You can take any rhyme and reinforce reading skills in a natural and meaningful way.  Here are a few ideas you can adapt for large group or small group instruction.

FLUENCY

Take a Turn – The teacher reads a line and then the children read the next line and so forth.

Magic Word – Select a special word in the text. Every time you come to that word the children clap their hands or shout it out.

PHONOLOGICAL AWARENESS

Rimes - Make a list of words that rhyme. Circle the letters that are the same. Can the children think of additional words that end with the same sound?

Syllabication - Clap, jump, or snap to the beat of the rhyme.

PUNCTUATION

Use a highlighter to circle capital letters and punctuation.

VOCABULARY

When you come to unfamiliar words in rhymes model looking up definitions in a dictionary.

COMPREHENSION

Story Elements - Discuss the characters, setting, problem, resolution, etc. in the nursery rhyme.

Sequence - What happened first, next, last? What do you think will happen next?

PRINT CONCEPTS

Track the words from left to right and top to bottom. Identify letters in the rhymes.

WORD RECOGNITION

Identify high frequency words in rhymes.

KEY IDEAS AND DETAILS

Compare and contrast rhymes.

Describe the relationship between illustrations and rhymes.

CRAFTY IDEAS FROM NURSERY RHYMES

Jack and Jill
Trace around the puppet pattern on heavy paper. Challenge the children to make the puppet look like “Jack” on one side and “Jill” on the other side. Attach a straw and use as a puppet.

What happened after Jack fell down? Here’s more to the story!

So up got Jack
And said to Jill
As in his arms he took her.
You’re not hurt, brush off that dirt.
Now, let’s go fetch that water.
So up got Jack and
Up got Jill to fetch that pail of water.
They brought it back to mother dear
Who thanked her son and daughter.

Humpty Dumpty
Give children the oval shape and scrap paper. Have them tear the scrap paper into little pieces and then glue it on the oval to make a collage. Attach a stick and use it as a puppet.

What happened to Humpty Dumpty?
So the good children got
Some tape and some glue
Til’ he looked like new.
Then they carefully placed him
Back on the wall
And said, “Humpty Dumpty,

Baa Baa Black Sheep
Cut the sheep and the tops of the 3 bags of wool from the front of a file folder. Insert colored paper starting with black. Remove the black paper and then fill in the appropriate color word. (This would be something for the teacher to make and use with the children.)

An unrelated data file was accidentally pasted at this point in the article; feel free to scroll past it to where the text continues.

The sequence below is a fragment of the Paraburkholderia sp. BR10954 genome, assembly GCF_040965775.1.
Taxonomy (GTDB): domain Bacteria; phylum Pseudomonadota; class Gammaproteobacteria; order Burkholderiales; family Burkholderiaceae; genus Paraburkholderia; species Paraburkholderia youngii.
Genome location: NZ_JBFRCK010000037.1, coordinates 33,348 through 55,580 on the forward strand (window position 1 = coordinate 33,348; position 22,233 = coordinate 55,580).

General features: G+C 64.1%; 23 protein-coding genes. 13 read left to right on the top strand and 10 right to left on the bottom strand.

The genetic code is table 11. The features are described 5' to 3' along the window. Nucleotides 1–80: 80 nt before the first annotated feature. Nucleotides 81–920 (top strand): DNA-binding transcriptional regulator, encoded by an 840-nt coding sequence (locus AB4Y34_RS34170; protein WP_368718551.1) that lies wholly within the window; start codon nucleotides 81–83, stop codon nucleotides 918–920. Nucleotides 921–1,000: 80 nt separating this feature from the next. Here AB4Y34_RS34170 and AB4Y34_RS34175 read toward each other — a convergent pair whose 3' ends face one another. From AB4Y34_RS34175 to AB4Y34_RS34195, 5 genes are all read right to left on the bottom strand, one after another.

Baa baa green sheep
Have you any wool?

Would you like patterns for the above craft activities?

Websites
Here are some good websites where you can download free nursery rhyme posters:
curry.virginia.edu/go/wil/rimes_and_rhymes.htm
enchantedlearning.com
prekinders.com

## Monday, October 14, 2019

### NEVER ENDING NURSERY RHYMES

A teacher recently told me that her administrator said, "Don't do nursery rhymes." What??? That administrator hasn't looked at the research!

rhymes:www.earlyliteracylearning.org

Saying nursery rhymes is a delightful way for children to practice oral language. Rhymes also develop auditory memory (good for the brain) and phonological awareness (key to beginning reading). Nursery rhymes have a simple plot and can be used to introduce story elements: characters, setting, problem, solution.

Nursery rhymes have been kept alive by children for hundreds of years. That is certainly testimony to their appealing quality to children. Nursery rhymes are short, simple, and are part of our literary heritage. Nursery rhymes are also FREE and can be integrated throughout the day to engage children.

What skills can children develop by saying nursery rhymes?
*oral language,
*auditory memory
*phonological awareness (rhyme, rhythm, alliteration)
*concepts about print (left to right, words)
*story elements (characters, setting, problem and resolution)

Hint! Although some claim nursery rhymes are violent and stereotypic, the children only hear the surface level and the music of the language.

Piggy Back Tunes
You can sing traditional nursery rhymes to tunes such as “100 Bottles
of Pop on the Wall,” “Yankee Doodle,” and ”Gilligan’s Island.”

Story Elements
Discuss the characters, setting, problem, resolution, etc. in nursery rhymes.

Rhyme of the Week
Select a rhyme each week and write it on a poster or language experience chart. Reread the rhyme each day.
*Clap the syllables.
*Find words that rhyme.
*Listen for words that start the same.
*Look up unusual words in the dictionary.
*Dramatize the rhyme.
*Say the rhyme the wrong way and let children correct you.
*Leave out a word and let the children fill in the missing word.
*Connect with art by letting children make puppets, play dough characters, etc.

Nursery Rhyme Club
Make a poster that says “Nursery Rhyme Club.” Whenever a child can say a rhyme, they get to sign their name on the poster. It would also be fun to give them a membership card!

Would you like some membership cards?

Rhyme Pops
Cut 3 1/2" circles out of heavy paper and glue them to jumbo craft sticks. As you learn new rhymes write them on the circles and save them in a can. When you have a few extra minutes children can pull out a "rhyme pop" and lead their classmates in saying the nursery rhyme.

Puzzles
Write rhymes on sentence strips. Cut between the words and let children put them in the correct order in a pocket chart.

My Nursery Rhyme Book